Re: The Eagleton plate11 and Boralevi rugs

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Posted by Michael Wendorf on December 30, 1998 at 11:56:25:

In Reply to: The Eagleton plate11 and Boralevi rugs posted by Daniel Deschuyteneer on December 30, 1998 at 08:00:11:

: Dear folks:

: After Michael's last message, I thought you would be interested to see two more rugs

: Best wishes

: Daniel Deschuyteneer

: Michael Wendorff said:

: As a follow up, I have just gotten off the phone with Mr. Eagleton who confirms that plate 11 of his book is more typical of Sauj Bulagh rugs although the market refers to each by this term.

: For those of you who haven't his outstanding book on Kurdish rugs I have added here a picture of plate 11 page 60

: Comments of W. Eagleton concerning this rug:
: Type Iran- Western mountains
: Size 104x32"(256x76cm)
: Knots:5x9
: Warps: wool - tan
: Weft: 2 shoots, red
: Colors: red, dark blue, brown, tan, ivory, white
: Sides: wool, overcast
: Bottom and top: fringed"

: "this old tribal piece fits a recognizable model whose distinguishing feature is the wide border framed by reciprocal red and white "chicken heads". The field is also characteristic with its dark and cluttered but balanced appearance that recalls some Kuba Caucasians. The red wefts fit descriptions of the Sauj Bulaqs…..This piece, with its irregular widths, design changes and inability to wrap the main border around the ends, betrays nomadic or highland village origins…."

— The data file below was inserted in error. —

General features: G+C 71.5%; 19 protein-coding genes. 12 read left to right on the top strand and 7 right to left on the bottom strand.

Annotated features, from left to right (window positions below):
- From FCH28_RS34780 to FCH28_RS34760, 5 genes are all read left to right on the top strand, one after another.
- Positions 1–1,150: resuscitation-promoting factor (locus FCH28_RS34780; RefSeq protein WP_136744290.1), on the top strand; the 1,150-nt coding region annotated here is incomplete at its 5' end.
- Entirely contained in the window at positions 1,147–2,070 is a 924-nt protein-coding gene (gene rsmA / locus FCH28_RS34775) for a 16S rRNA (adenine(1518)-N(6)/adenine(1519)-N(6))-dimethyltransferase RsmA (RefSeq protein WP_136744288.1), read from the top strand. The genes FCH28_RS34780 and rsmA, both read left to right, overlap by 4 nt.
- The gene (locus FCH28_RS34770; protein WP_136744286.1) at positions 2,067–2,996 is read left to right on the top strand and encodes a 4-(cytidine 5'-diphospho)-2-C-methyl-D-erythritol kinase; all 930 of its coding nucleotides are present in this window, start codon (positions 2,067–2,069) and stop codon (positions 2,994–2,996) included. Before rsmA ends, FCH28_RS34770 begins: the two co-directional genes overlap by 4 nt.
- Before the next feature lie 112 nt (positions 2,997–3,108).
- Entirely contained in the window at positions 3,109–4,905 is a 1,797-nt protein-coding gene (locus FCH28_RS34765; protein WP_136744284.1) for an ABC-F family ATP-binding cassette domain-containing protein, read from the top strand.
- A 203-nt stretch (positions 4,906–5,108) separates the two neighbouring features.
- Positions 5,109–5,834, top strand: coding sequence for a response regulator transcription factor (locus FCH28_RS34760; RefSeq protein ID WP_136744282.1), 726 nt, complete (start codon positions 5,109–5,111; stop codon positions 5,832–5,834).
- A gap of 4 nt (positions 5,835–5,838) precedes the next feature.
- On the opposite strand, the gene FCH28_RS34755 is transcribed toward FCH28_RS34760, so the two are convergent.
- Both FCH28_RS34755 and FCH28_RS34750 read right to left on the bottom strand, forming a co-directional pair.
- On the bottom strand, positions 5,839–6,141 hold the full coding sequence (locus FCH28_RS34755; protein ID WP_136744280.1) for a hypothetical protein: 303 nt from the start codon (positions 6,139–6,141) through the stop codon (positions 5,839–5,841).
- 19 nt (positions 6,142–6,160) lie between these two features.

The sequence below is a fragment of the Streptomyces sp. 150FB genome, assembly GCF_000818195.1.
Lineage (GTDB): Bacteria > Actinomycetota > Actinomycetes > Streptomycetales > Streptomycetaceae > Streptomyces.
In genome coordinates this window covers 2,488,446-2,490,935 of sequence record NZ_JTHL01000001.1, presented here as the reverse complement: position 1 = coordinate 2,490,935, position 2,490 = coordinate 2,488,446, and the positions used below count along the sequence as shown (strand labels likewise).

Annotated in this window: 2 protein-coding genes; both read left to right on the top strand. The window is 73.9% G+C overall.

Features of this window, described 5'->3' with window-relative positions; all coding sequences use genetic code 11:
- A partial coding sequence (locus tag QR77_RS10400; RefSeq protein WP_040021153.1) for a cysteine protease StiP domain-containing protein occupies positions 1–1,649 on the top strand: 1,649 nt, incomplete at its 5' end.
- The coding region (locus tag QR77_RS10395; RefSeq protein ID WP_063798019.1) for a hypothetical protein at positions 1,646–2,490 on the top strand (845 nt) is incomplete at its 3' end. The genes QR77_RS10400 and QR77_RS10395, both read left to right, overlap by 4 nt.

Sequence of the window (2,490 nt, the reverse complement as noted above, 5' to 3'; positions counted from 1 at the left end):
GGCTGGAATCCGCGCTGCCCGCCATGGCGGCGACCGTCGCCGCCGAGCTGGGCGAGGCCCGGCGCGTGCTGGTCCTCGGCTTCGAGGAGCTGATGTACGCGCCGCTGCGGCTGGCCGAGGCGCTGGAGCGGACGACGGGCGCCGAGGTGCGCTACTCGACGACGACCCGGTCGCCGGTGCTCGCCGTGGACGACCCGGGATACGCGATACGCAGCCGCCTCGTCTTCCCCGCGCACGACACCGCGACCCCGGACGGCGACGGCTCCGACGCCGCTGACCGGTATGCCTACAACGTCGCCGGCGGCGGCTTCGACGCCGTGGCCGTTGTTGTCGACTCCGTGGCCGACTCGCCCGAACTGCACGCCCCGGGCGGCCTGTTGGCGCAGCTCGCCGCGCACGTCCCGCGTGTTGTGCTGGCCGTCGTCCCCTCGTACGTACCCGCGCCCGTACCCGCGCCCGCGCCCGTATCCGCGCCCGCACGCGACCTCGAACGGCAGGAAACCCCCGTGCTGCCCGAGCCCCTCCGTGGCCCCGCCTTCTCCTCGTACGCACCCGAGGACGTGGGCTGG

: Here is a second rug from Alberto Boralevi clearly related with the precedent. It was exhibited at The Antique Textile Art Exhibition, Perugia 1997 and the picture is illustrated in Hali 91 page 44

: Comments from Alberto Boralevi
: Kurdish rug, northwest Persia, late 19th century
: 120x241 cm

Dear Daniel:
Thank you for posting these additional photos. In an earlier posting I mentioned another rug or fragment of Alberto Boralevi that may provide additional insight into the flame palmette. If you go to the Non Plus Ultra link from the Turkotek homepage, enter at Frammenti then List of Carpets and scroll to #62 Harshang Kurd you can see the image of a late 18th century fragment on a red ground (it actually seems to be two pieces). The palmette is beautifully drawn. There are also interesting little L devices that have been discussed and appear in your borders simplified. Here they are in the field and quite clearly floral with buds. The harshang pattern is not uniquely Kurdish, but it seems to have been popular and the source for a lot of design elements in other carpets. I think the gentle meandering of the border is also worthy of further contemplation.
Thank you. Michael

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